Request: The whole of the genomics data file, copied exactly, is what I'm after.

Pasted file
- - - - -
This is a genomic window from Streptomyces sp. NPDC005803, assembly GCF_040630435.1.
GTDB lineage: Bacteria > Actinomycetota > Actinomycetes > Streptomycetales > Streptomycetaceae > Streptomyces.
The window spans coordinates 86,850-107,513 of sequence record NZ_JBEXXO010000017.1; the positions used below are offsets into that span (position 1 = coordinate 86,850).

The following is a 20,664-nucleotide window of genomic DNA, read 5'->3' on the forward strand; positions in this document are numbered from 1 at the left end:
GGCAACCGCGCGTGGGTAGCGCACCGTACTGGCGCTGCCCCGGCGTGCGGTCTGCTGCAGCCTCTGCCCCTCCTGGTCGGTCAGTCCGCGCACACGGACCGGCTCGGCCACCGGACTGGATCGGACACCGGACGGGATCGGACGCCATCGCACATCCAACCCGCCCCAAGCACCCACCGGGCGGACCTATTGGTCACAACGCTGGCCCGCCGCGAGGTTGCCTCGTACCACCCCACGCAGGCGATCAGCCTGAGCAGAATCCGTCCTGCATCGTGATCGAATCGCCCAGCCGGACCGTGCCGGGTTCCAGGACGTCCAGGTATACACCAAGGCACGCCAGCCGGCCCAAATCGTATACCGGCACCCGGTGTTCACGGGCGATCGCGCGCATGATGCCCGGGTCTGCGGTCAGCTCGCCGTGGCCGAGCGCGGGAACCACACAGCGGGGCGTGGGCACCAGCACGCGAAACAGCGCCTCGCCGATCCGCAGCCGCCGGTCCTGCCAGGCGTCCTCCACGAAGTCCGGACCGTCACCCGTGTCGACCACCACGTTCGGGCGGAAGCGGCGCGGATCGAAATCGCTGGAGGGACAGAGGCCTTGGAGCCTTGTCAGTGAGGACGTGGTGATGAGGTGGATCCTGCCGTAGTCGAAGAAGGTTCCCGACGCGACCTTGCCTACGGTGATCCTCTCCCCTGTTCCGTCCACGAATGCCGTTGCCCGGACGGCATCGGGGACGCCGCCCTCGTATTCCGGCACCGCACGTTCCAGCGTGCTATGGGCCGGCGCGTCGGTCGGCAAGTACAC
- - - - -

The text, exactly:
This is a genomic window from Streptomyces sp. NPDC005803, assembly GCF_040630435.1.
GTDB lineage: Bacteria > Actinomycetota > Actinomycetes > Streptomycetales > Streptomycetaceae > Streptomyces.
The window spans coordinates 86,850-107,513 of sequence record NZ_JBEXXO010000017.1; the positions used below are offsets into that span (position 1 = coordinate 86,850).

The following is a 20,664-nucleotide window of genomic DNA, read 5'->3' on the forward strand; positions in this document are numbered from 1 at the left end:
GGCAACCGCGCGTGGGTAGCGCACCGTACTGGCGCTGCCCCGGCGTGCGGTCTGCTGCAGCCTCTGCCCCTCCTGGTCGGTCAGTCCGCGCACACGGACCGGCTCGGCCACCGGACTGGATCGGACACCGGACGGGATCGGACGCCATCGCACATCCAACCCGCCCCAAGCACCCACCGGGCGGACCTATTGGTCACAACGCTGGCCCGCCGCGAGGTTGCCTCGTACCACCCCACGCAGGCGATCAGCCTGAGCAGAATCCGTCCTGCATCGTGATCGAATCGCCCAGCCGGACCGTGCCGGGTTCCAGGACGTCCAGGTATACACCAAGGCACGCCAGCCGGCCCAAATCGTATACCGGCACCCGGTGTTCACGGGCGATCGCGCGCATGATGCCCGGGTCTGCGGTCAGCTCGCCGTGGCCGAGCGCGGGAACCACACAGCGGGGCGTGGGCACCAGCACGCGAAACAGCGCCTCGCCGATCCGCAGCCGCCGGTCCTGCCAGGCGTCCTCCACGAAGTCCGGACCGTCACCCGTGTCGACCACCACGTTCGGGCGGAAGCGGCGCGGATCGAAATCGCTGGAGGGACAGAGGCCTTGGAGCCTTGTCAGTGAGGACGTGGTGATGAGGTGGATCCTGCCGTAGTCGAAGAAGGTTCCCGACGCGACCTTGCCTACGGTGATCCTCTCCCCTGTTCCGTCCACGAATGCCGTTGCCCGGACGGCATCGGGGACGCCGCCCTCGTATTCCGGCACCGCACGTTCCAGCGTGCTATGGGCCGGCGCGTCGGTCGGCAAGTACAC